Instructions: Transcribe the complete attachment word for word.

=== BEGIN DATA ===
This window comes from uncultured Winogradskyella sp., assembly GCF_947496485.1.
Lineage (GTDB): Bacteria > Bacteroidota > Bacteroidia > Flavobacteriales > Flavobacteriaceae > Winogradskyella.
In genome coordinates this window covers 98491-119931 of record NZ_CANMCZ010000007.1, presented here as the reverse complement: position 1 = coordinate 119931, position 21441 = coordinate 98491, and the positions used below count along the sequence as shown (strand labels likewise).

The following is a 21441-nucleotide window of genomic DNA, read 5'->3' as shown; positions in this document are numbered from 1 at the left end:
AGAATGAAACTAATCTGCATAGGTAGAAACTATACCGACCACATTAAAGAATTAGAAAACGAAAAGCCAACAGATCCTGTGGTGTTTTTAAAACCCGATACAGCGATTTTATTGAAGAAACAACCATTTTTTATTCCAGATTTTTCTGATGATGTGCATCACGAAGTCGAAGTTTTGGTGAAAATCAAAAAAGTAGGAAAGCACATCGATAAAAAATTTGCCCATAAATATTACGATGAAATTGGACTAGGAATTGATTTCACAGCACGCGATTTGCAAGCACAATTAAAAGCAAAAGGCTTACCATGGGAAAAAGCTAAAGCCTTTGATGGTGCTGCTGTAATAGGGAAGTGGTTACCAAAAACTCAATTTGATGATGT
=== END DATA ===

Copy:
This window comes from uncultured Winogradskyella sp., assembly GCF_947496485.1.
Lineage (GTDB): Bacteria > Bacteroidota > Bacteroidia > Flavobacteriales > Flavobacteriaceae > Winogradskyella.
In genome coordinates this window covers 98491-119931 of record NZ_CANMCZ010000007.1, presented here as the reverse complement: position 1 = coordinate 119931, position 21441 = coordinate 98491, and the positions used below count along the sequence as shown (strand labels likewise).

The following is a 21441-nucleotide window of genomic DNA, read 5'->3' as shown; positions in this document are numbered from 1 at the left end:
AGAATGAAACTAATCTGCATAGGTAGAAACTATACCGACCACATTAAAGAATTAGAAAACGAAAAGCCAACAGATCCTGTGGTGTTTTTAAAACCCGATACAGCGATTTTATTGAAGAAACAACCATTTTTTATTCCAGATTTTTCTGATGATGTGCATCACGAAGTCGAAGTTTTGGTGAAAATCAAAAAAGTAGGAAAGCACATCGATAAAAAATTTGCCCATAAATATTACGATGAAATTGGACTAGGAATTGATTTCACAGCACGCGATTTGCAAGCACAATTAAAAGCAAAAGGCTTACCATGGGAAAAAGCTAAAGCCTTTGATGGTGCTGCTGTAATAGGGAAGTGGTTACCAAAAACTCAATTTGATGATGT